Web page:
It is the intention that such an agency would work with local authorities in assembling and releasing key and strategic areas for renewal and revitalisation, and it will have access to publicly owned but redundant or underutilised lands suitable for redevelopment designated by the Government. Such an agency would also help to create a national centre of expertise in development and renewal to ensure that existing lands are utilised to their fullest and best extent, and in a manner which complements the sustainable planning and development of our urban and rural areas. The Government will be considering these issues fully in the context of the finalisation of the national planning framework and the national development plan in the coming weeks. It is to achieve proper land use and land management in order that we can achieve affordable housing, not just for the next two or three years, but for the next 25, 30 and 40 years. That is what we are about - looking ahead and putting the State in a position, with local authorities, to be able to manage land and deliver housing. We do not want just to talk about it but to make it happen. That is what we are considering here and it has been flagged in the national planning framework for the past year.

With all due respect, I will acquaint the Minister of State with reality. There are 96,000 families who are waiting up to 15 years on housing lists because they cannot afford the prices in the market, either for rental or purchase. There are 8,000 people, including 3,000 children, in emergency accommodation. There are 70,000 people in mortgage arrears, many of whom face the possible repossession of their homes. There are tens of thousands of people who are being evicted or face potential eviction because of rent increases by the private sector which wants to make more profit from the current crisis.

Against that background, the Minister of State is talking about an agency which is going to hand over, partially or fully, public land to private developers who in turn, supposedly, are going to give us social and affordable housing when there is no evidence whatsoever they will do that. In Cherrywood, as I pointed out, a new town of 8,000 houses is being built. While the State has put a lot of money into that, and although it was on NAMA land that it sold to a private developer for a song, it appears we will only get 2% affordable housing for the money we put in. That is not going to deal with the crisis. There is no point in them building houses for €400,000 and €500,000 if the vast majority of people who work in this country or who are dependent on social welfare cannot afford them. In fact, that is what led to the last crisis, given we had houses being built in their tens of thousands that nobody could afford. What we need to do is build public and affordable housing on the public land we have and use the resources and cash of NAMA to build public and affordable housing that is not built for profit. Instead, what the Government is proposing is more privatisation.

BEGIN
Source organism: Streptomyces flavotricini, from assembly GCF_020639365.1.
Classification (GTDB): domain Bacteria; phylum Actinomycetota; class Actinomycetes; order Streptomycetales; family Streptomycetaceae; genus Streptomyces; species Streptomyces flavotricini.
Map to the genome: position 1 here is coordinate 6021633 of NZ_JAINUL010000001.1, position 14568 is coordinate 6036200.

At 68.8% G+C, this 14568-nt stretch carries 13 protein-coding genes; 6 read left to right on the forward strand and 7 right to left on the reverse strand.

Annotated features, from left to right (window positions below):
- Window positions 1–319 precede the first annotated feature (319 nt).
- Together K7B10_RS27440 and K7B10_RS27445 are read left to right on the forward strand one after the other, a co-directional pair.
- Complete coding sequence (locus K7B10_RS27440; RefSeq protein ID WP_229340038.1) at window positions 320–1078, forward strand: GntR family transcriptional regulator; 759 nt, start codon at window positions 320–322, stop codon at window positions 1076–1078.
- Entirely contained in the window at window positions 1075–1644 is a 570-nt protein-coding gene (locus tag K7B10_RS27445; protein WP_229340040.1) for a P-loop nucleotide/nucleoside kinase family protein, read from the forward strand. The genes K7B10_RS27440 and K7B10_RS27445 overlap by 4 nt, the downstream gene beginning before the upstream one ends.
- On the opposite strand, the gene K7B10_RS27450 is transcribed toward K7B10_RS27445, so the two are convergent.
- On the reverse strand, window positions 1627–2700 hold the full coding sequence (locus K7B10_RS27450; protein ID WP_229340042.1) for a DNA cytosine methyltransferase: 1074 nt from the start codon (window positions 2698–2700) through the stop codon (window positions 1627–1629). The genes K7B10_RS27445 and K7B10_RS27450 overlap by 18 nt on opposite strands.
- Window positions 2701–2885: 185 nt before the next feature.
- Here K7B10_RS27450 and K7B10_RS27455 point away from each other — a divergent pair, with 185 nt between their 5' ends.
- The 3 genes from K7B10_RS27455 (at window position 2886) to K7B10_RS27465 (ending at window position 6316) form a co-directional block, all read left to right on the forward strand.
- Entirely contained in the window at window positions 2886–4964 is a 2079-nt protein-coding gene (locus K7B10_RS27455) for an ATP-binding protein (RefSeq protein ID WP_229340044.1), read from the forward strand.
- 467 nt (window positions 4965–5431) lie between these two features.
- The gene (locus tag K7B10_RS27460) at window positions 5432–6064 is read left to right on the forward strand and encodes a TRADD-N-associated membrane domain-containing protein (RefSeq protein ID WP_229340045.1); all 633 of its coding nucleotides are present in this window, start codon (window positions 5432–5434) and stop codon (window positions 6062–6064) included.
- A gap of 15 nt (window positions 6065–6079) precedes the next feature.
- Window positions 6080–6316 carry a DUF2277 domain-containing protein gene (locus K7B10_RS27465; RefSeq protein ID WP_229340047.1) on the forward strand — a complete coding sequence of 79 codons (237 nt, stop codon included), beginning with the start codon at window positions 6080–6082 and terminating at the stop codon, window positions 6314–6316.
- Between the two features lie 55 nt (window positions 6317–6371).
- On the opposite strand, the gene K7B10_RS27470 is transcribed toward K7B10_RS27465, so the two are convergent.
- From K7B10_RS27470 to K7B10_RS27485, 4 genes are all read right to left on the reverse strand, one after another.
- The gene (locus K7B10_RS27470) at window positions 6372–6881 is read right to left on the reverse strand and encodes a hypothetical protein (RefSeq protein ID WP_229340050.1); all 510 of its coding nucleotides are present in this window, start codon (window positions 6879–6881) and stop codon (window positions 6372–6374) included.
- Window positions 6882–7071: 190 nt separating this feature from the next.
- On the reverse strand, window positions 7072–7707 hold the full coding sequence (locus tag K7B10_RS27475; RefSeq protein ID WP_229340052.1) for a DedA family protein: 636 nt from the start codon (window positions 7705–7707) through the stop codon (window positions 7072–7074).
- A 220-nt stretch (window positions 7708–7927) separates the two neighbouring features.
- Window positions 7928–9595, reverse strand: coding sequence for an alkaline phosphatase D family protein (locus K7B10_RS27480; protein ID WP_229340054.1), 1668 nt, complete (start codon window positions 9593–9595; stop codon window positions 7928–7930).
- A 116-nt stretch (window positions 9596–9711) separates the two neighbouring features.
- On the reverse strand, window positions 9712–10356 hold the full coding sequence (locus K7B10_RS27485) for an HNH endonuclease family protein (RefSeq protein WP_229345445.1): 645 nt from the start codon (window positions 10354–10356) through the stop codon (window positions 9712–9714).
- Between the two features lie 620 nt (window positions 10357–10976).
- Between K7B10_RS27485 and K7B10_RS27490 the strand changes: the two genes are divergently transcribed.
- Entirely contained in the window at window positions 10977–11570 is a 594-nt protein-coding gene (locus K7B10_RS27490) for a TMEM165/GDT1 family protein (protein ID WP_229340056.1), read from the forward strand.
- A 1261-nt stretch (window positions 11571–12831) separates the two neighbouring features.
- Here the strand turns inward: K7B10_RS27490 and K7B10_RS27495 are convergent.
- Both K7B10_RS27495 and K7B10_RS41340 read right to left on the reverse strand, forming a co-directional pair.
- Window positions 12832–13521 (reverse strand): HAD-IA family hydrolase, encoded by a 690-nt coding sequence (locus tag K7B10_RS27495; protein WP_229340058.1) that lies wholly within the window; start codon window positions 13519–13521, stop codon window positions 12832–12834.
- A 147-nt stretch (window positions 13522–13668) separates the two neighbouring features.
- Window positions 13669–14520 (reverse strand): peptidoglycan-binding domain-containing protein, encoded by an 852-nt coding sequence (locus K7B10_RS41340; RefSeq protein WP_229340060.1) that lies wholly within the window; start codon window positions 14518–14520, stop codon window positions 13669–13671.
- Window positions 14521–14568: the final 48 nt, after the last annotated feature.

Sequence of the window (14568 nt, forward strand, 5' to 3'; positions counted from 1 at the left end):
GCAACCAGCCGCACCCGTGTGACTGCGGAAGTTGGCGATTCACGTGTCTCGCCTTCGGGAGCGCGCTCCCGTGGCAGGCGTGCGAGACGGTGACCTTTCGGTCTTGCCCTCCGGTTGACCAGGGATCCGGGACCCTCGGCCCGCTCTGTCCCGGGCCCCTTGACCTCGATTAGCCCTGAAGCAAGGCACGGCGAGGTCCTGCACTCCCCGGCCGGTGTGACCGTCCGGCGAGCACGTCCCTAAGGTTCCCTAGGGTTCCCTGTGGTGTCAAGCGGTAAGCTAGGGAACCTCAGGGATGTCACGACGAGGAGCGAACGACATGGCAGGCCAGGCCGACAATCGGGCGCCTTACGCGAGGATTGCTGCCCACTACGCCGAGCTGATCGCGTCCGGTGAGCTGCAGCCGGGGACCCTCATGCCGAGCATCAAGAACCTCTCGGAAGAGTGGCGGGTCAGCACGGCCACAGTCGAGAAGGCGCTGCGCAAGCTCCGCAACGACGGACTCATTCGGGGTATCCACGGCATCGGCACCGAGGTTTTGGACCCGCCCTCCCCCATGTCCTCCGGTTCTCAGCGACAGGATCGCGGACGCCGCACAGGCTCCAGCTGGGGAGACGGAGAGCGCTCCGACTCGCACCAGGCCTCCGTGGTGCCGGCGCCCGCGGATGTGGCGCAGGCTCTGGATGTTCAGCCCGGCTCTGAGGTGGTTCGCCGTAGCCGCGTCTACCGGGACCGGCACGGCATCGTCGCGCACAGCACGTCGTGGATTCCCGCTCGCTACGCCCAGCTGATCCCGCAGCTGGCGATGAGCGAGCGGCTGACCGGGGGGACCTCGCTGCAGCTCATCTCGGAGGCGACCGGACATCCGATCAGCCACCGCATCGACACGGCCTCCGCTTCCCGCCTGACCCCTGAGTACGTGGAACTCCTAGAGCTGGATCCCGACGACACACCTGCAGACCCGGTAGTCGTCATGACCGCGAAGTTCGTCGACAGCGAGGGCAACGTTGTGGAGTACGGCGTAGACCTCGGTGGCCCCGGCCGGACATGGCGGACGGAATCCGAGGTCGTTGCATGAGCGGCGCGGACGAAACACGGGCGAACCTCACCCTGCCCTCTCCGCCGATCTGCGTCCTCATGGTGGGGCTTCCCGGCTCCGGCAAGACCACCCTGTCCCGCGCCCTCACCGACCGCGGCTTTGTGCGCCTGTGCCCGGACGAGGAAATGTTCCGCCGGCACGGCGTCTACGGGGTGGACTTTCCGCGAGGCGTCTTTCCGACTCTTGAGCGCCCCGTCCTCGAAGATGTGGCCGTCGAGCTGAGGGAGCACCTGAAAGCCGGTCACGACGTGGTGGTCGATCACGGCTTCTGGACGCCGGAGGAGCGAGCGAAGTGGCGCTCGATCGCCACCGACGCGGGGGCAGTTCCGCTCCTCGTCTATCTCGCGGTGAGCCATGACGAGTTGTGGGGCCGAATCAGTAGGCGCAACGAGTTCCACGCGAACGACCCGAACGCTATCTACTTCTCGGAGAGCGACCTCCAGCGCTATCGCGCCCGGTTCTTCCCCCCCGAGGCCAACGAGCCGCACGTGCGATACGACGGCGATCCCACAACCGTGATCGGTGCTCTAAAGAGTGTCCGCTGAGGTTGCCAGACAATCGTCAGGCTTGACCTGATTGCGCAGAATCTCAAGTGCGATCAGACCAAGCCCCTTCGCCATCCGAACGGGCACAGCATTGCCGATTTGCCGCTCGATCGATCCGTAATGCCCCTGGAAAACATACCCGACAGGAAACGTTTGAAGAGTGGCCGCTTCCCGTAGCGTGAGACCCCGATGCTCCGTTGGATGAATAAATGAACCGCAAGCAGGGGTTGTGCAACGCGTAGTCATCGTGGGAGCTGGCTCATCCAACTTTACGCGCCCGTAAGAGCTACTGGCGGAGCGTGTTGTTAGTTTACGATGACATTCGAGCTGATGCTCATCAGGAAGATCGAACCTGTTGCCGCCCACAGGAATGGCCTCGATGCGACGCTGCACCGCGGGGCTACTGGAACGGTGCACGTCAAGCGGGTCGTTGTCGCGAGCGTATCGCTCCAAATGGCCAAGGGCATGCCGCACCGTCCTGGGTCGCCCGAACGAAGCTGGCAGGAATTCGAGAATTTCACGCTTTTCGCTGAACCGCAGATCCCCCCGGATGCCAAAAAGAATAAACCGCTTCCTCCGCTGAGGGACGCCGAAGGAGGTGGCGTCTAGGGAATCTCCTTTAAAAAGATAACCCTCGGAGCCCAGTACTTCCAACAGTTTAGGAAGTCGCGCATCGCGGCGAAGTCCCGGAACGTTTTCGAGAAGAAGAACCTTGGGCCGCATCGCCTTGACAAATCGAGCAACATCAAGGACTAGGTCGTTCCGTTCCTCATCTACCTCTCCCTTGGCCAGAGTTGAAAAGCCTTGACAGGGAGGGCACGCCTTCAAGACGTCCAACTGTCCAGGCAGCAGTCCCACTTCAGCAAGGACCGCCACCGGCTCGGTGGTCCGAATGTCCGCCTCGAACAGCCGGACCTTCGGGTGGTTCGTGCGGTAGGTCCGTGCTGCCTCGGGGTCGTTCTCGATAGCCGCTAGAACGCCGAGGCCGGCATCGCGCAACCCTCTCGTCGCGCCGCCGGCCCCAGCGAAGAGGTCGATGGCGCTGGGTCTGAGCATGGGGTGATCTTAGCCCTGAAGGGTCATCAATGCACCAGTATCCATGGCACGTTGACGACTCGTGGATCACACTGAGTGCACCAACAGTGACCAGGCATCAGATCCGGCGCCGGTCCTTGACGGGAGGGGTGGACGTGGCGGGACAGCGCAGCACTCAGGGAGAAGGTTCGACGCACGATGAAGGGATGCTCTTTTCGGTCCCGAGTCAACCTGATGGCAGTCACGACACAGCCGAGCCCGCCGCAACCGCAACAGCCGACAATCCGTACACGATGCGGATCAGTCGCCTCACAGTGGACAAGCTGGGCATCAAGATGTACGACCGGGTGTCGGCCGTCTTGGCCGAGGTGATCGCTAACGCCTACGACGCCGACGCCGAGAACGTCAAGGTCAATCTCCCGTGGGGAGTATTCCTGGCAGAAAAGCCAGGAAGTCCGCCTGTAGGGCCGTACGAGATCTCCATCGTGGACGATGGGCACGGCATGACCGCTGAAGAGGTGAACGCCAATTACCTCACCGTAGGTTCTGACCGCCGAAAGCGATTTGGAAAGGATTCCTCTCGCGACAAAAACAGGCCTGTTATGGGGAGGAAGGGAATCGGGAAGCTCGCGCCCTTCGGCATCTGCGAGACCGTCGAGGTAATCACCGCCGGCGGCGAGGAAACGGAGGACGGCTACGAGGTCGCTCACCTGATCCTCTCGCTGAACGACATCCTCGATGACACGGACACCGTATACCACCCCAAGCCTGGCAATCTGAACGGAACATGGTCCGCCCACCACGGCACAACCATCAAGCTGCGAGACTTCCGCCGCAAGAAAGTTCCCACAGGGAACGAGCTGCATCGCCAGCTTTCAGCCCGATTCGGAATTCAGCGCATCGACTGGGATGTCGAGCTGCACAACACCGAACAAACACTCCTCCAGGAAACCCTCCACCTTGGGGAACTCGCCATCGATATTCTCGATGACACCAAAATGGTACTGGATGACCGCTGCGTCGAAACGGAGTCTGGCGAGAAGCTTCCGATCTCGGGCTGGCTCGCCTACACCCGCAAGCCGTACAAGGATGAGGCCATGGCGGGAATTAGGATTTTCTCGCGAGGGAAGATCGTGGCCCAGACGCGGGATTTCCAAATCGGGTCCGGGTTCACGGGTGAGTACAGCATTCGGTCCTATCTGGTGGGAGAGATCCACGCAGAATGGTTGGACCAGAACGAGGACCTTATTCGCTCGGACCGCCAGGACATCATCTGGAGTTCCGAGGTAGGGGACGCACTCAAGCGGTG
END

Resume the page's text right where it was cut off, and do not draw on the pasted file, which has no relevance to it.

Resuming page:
I will give an example. Apollo House was sold to private developers and there is no residential or affordable housing there. What is going to happen to Hawkins House, the Department of Health building, which is another site that could be used for public housing? What about the motor taxation office? Properties are being sold off to private developers and the public are getting nothing back.

I again thank Deputy Boyd Barrett for highlighting the need to have good land use policies. Our ambition with Ireland 2040 is to make sure we do not have a repeat of the housing crisis we have had in recent years which we are trying to manage our way through. The Deputy might not like how we are managing this but we added-----

-----7,000 new social houses that were not there last year but which are in use this year. Some 25,000 households who were not in a house last year are in a social house this year. In the year ahead, there will be more than 8,000 new social houses available to the local authorities that were not there two years ago. Despite all the Deputy's complaining, we are making progress. We all accept it is not enough today to solve the housing crisis but adding thousands of houses every year is the only way we are going to solve that housing crisis. Despite what the Deputy would like us to do, we are making progress.

The discussion today is about making plans for the future. It is, of course, a matter for the Government and the relevant Ministers, in this case Deputies Donohoe and Murphy, to reflect on the most appropriate and effective structures to deliver on our ambitious plans in Ireland 2040. Again, it is about where we build the next 500,000 homes, where we locate people and how we compact our cities and ensure rural Ireland's towns and villages have life brought back into them. That is what it is about.

It is about how people can afford to buy or rent them.

As Minister of State, I have been tasked with chairing a new residential land management and development group within the Department on behalf of the Minister, Deputy Murphy, with the aim of overseeing and driving the strategic management and development of housing on State land, with monitoring and accelerating the delivery of housing on residentially zoned lands, particularly on strategic sites in areas of greatest demand, and with assessing the availability of residential development land. I am keenly interested in how we handle this, and it is an issue we have discussed at committee on numerous occasions.

A development agency is worthy of consideration at national level, as it can provide an opportunity for a new approach to Government land management that drives the renewal of strategic areas that are not being utilised to the full potential and delivers the strategic outcomes of the national planning framework.

What the Deputy wants us to do is what we are trying to do. On publicly owned lands, it is our job to deliver, and we will do so, thousands of social houses and affordable homes. We own approximately 800 sites, which will provide for in or around 50,000 social and affordable houses. The Deputy should not try to muddy the water. We are doing what we are doing and are making progress. He might not like that progress, but we are achieving it and are continuing on our journey.